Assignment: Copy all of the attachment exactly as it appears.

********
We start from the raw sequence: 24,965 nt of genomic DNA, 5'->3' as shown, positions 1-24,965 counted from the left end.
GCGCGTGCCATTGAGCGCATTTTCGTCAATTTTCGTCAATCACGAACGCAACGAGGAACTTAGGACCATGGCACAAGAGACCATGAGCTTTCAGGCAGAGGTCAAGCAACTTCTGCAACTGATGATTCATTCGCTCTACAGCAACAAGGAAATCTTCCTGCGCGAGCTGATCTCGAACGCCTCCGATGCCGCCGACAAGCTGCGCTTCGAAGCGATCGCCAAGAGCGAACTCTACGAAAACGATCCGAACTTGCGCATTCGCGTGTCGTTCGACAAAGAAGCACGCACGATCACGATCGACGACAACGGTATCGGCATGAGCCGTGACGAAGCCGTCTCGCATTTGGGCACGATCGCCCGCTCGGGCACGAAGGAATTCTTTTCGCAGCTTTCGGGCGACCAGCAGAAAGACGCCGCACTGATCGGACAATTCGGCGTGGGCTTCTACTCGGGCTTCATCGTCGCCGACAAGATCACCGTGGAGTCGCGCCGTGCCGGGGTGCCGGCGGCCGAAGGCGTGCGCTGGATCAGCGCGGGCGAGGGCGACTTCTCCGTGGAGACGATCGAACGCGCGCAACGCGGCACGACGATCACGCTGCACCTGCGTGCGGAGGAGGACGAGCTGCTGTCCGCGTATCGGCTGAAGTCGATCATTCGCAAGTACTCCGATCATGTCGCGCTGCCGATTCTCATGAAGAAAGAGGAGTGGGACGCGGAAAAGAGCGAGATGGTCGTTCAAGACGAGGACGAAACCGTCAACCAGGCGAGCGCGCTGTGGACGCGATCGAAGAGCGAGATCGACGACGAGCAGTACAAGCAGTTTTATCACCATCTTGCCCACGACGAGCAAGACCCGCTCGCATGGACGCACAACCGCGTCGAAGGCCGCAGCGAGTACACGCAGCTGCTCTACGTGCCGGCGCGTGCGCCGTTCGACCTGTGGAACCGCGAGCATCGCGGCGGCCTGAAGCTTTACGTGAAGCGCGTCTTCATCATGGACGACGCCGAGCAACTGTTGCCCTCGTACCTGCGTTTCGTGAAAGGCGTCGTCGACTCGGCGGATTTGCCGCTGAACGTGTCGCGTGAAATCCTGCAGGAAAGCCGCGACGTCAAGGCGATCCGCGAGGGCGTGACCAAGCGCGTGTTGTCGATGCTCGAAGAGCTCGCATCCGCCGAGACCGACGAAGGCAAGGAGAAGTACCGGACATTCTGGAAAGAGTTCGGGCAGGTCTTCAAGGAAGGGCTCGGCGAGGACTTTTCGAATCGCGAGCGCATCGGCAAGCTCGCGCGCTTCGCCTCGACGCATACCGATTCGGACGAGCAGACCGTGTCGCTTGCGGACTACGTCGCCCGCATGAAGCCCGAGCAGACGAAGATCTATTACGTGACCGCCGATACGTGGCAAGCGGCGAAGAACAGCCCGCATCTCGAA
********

We start from the raw sequence: 24,965 nt of genomic DNA, 5'->3' as shown, positions 1-24,965 counted from the left end.
GCGCGTGCCATTGAGCGCATTTTCGTCAATTTTCGTCAATCACGAACGCAACGAGGAACTTAGGACCATGGCACAAGAGACCATGAGCTTTCAGGCAGAGGTCAAGCAACTTCTGCAACTGATGATTCATTCGCTCTACAGCAACAAGGAAATCTTCCTGCGCGAGCTGATCTCGAACGCCTCCGATGCCGCCGACAAGCTGCGCTTCGAAGCGATCGCCAAGAGCGAACTCTACGAAAACGATCCGAACTTGCGCATTCGCGTGTCGTTCGACAAAGAAGCACGCACGATCACGATCGACGACAACGGTATCGGCATGAGCCGTGACGAAGCCGTCTCGCATTTGGGCACGATCGCCCGCTCGGGCACGAAGGAATTCTTTTCGCAGCTTTCGGGCGACCAGCAGAAAGACGCCGCACTGATCGGACAATTCGGCGTGGGCTTCTACTCGGGCTTCATCGTCGCCGACAAGATCACCGTGGAGTCGCGCCGTGCCGGGGTGCCGGCGGCCGAAGGCGTGCGCTGGATCAGCGCGGGCGAGGGCGACTTCTCCGTGGAGACGATCGAACGCGCGCAACGCGGCACGACGATCACGCTGCACCTGCGTGCGGAGGAGGACGAGCTGCTGTCCGCGTATCGGCTGAAGTCGATCATTCGCAAGTACTCCGATCATGTCGCGCTGCCGATTCTCATGAAGAAAGAGGAGTGGGACGCGGAAAAGAGCGAGATGGTCGTTCAAGACGAGGACGAAACCGTCAACCAGGCGAGCGCGCTGTGGACGCGATCGAAGAGCGAGATCGACGACGAGCAGTACAAGCAGTTTTATCACCATCTTGCCCACGACGAGCAAGACCCGCTCGCATGGACGCACAACCGCGTCGAAGGCCGCAGCGAGTACACGCAGCTGCTCTACGTGCCGGCGCGTGCGCCGTTCGACCTGTGGAACCGCGAGCATCGCGGCGGCCTGAAGCTTTACGTGAAGCGCGTCTTCATCATGGACGACGCCGAGCAACTGTTGCCCTCGTACCTGCGTTTCGTGAAAGGCGTCGTCGACTCGGCGGATTTGCCGCTGAACGTGTCGCGTGAAATCCTGCAGGAAAGCCGCGACGTCAAGGCGATCCGCGAGGGCGTGACCAAGCGCGTGTTGTCGATGCTCGAAGAGCTCGCATCCGCCGAGACCGACGAAGGCAAGGAGAAGTACCGGACATTCTGGAAAGAGTTCGGGCAGGTCTTCAAGGAAGGGCTCGGCGAGGACTTTTCGAATCGCGAGCGCATCGGCAAGCTCGCGCGCTTCGCCTCGACGCATACCGATTCGGACGAGCAGACCGTGTCGCTTGCGGACTACGTCGCCCGCATGAAGCCCGAGCAGACGAAGATCTATTACGTGACCGCCGATACGTGGCAAGCGGCGAAGAACAGCCCGCATCTCGAA